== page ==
ABNJ

25
Jan
2017

Source: Frontiers in Marine Science

Authors: Les Watling and Peter J. Auster

The ecological sustainability of fishing in the deep sea, in areas beyond national jurisdiction (ABNJ), rose to the attention of the member States of the United Nations and elicited action in 2004 and then more strongly in 2006 (Gianni et al., 2011). Mounting evidence of the effects of fishing in the deep sea, such as the destruction of deep sea coral communities at sites around the globe, and the slow growth, time to maturity and tremendous age reached by some species of deep sea fish, caused many to consider the sustainability of common fishing practices. 

Continue reading Seamounts on the High Seas Should Be Managed as Vulnerable Marine Ecosystems

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19
Jun
2015

Source: High Seas Alliance

A landmark resolution was adopted earlier today by a consensus of UN member states, to develop a legally-binding treaty for the conservation of marine life beyond national territorial waters – that area of the ocean shared by all. Resolution UNGA 99/292 formalizes the recommendations made last January by the UN Ad Hoc Open-ended Informal Working Group (“UN Working Group”) which was tasked with assessing the feasibility of a new treaty, and signals a major step forward toward convening an intergovernmental negotiating conference that would finalize the terms of the new treaty, possibly in 2018. 

Continue reading UN General Assembly Adopts Resolution to Develop New Marine Biodiversity Treaty for the High Seas and Beyond

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4
Apr
2014

Source: iisd Reporting Services – Linkages

The seventh meeting of the Ad Hoc Open-ended Informal Working Group to study issues relating to the conservation and sustainable use of marine biological diversity beyond areas of national jurisdiction (BBNJ) convened from 1-4 April 2014 at UN Headquarters in New York.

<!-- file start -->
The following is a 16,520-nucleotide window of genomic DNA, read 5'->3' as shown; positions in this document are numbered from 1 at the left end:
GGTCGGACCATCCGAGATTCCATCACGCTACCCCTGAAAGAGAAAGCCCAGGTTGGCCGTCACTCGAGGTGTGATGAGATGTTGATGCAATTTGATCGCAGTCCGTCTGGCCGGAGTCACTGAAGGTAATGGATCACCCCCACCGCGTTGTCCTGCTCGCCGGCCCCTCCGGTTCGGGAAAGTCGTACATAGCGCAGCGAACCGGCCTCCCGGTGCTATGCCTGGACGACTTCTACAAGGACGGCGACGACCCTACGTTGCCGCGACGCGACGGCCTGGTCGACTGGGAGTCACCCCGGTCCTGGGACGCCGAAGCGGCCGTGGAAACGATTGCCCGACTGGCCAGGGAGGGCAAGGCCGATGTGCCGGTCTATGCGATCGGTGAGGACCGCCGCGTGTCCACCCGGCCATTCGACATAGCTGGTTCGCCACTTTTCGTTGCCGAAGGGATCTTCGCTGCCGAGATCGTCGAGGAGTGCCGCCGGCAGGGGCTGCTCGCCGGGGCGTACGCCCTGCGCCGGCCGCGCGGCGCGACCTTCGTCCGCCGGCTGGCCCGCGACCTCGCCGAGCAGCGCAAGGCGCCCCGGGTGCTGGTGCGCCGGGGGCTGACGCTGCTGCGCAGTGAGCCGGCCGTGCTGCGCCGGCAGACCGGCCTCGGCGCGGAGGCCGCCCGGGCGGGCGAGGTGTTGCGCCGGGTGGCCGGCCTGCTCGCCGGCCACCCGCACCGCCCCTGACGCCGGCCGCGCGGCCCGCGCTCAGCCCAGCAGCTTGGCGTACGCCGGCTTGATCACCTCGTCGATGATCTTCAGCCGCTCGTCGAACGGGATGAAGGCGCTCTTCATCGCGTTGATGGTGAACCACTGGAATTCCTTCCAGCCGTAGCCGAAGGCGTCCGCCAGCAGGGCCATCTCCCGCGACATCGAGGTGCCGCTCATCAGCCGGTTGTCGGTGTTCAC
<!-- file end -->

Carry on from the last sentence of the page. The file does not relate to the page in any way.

Continue reading Summary of the seventh meeting of the Working Group on the conservation and sustainable use of marine biological diversity beyond areas of national jurisdiction

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30
Jun
2008

Since our last update in April, there is much to report with regard to protection of biodiversity in deep-sea ecosystems on the high seas. To name a few highlights: NAFO agreed on measures to implement provisions in the UNGA Sustainable Fisheries Resolution (61/105) on high seas bottom fishing; the 9th Conference of Parties to the Convention on Biological Diversity endorsed scientific criteria that will be important for establishing marine protected areas in the high seas; the FAO has published an updated draft of the international guidelines for managing deep-sea fisheries and the high seas (to be finalized in August); and countries are beginning to implement interim measures in the South Pacific. The DSCC is encouraged by progress in some areas towards meeting the obligations set out in 61/105, though the devil will be in the implementation details.

Continue reading DSCC Update – June, 2008

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